Afghanistan Analysts Network – English

Posts tagged: University


One Thousand Dollars for Books per Year: Afghanistan’s undersupplied universities

Christine Roehrs

Afghan university students still do not have proper textbooks. Their professors give them so-called ‘chapters’ – copies of excerpts from lecture notes or books that are often out-dated. Libraries on the other hand remain underfunded dumping grounds for donated books that mostly do not fit needs, curricula or lecture contents. Why is that still so, […]

Economy, Development, Environment Read more

How good are Afghanistan’s private universities? An interview with the author of AAN’s latest paper

AAN Team

AAN is launching its latest paper, looking at the state of Afghanistan’s private higher education sector (download paper here). Over the past five years, private universities have experienced an unprecedented boom. This is not only good news. In this interview, the author of the paper, Niamatullah Ibrahimi (*), an Afghan analysts who has extensively researched and written about current and […]

Economy, Development, Environment Read more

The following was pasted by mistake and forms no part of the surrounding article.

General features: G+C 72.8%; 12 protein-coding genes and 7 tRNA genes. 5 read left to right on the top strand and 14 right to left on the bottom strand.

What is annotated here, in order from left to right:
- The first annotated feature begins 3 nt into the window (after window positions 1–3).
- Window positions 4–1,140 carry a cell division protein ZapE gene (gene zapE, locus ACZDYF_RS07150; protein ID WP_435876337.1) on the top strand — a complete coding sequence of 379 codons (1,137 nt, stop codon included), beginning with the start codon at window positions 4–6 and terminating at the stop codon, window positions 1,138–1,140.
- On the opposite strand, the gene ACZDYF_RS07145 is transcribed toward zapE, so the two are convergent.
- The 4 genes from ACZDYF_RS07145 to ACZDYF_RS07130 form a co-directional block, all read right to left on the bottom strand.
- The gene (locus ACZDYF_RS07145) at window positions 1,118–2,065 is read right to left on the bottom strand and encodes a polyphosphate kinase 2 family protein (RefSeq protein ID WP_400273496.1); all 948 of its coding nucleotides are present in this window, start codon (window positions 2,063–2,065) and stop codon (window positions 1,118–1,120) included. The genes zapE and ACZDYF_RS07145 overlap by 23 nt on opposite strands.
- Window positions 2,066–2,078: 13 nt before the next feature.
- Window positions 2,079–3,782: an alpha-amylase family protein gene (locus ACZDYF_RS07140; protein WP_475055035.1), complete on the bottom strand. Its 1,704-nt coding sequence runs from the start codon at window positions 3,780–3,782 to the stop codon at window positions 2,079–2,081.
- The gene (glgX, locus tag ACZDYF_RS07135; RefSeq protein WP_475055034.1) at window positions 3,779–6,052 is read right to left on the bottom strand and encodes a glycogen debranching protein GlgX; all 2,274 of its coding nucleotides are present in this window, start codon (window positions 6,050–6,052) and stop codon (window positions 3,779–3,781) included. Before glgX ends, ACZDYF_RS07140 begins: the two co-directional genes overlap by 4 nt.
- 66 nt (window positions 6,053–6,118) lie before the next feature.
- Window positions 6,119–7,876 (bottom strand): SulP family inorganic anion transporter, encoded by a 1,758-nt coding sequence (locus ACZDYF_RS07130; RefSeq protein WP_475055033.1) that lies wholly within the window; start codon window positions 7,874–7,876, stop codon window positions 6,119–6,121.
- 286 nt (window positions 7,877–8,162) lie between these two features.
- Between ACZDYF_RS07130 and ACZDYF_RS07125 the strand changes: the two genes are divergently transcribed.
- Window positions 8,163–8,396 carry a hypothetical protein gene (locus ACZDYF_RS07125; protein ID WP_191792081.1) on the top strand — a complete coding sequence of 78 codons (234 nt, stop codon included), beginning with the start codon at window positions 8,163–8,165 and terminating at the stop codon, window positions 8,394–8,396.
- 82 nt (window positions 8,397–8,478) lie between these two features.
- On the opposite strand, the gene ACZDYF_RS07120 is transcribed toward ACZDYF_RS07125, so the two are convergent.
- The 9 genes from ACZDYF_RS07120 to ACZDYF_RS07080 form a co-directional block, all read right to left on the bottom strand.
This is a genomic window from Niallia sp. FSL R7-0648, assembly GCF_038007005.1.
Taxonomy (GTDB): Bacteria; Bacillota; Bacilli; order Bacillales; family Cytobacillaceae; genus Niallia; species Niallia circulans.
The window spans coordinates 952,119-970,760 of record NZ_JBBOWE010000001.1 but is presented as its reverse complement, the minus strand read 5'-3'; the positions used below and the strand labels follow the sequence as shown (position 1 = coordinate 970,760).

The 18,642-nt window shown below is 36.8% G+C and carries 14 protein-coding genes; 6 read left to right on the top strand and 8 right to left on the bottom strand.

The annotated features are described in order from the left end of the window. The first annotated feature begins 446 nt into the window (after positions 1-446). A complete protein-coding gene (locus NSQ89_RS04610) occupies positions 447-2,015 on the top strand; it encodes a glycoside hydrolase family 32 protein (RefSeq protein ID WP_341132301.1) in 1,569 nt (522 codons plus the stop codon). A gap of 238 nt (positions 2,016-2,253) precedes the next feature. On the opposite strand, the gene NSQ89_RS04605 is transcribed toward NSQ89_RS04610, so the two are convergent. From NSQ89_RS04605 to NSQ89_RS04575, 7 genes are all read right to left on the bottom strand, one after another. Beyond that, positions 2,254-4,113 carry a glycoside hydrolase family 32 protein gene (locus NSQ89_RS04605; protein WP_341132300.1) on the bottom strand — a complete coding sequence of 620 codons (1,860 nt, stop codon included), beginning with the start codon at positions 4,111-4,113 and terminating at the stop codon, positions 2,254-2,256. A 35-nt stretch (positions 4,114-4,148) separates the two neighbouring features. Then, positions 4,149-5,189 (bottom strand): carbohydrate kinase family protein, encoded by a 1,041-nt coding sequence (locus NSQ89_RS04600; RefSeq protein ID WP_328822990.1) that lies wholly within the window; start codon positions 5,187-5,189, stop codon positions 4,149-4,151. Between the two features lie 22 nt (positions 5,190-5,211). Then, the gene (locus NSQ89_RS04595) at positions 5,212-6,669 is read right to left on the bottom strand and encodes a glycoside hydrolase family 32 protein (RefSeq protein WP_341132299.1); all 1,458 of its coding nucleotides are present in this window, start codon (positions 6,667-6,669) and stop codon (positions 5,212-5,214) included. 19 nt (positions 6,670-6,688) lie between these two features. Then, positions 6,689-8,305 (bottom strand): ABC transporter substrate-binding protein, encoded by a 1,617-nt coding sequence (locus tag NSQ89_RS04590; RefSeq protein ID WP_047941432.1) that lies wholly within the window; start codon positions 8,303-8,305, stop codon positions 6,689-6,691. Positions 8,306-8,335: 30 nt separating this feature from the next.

About Discrimination and Internet Access: Another student protest in Kabul

Niamatullah Ibrahimi

The 24 May complex Taleban attack in the heart of Kabul and, to a lesser extent, the demonstration of Kabul University students against the Law for the Elimination of Violence against Women (EVAW law) overshadowed another student protest in the Afghan capital. For eight days ending yesterday, some 80 students mostly of the Social Science […]

Rights and Freedoms Read more

Inspiration in Kabul: Nancy Dupree and the Opening of the Afghanistan Centre

Kate Clark

The Afghanistan Centre at Kabul University (ACKU) has been officially opened. A beautiful, airy building with a central green courtyard, it has space for both researchers and the Centre’s collection of 80,000 (and increasing) documents collected over the last three decades. The driving force behind the project is Nancy Hatch Dupree who said that ‘for […]

Context and Culture Read more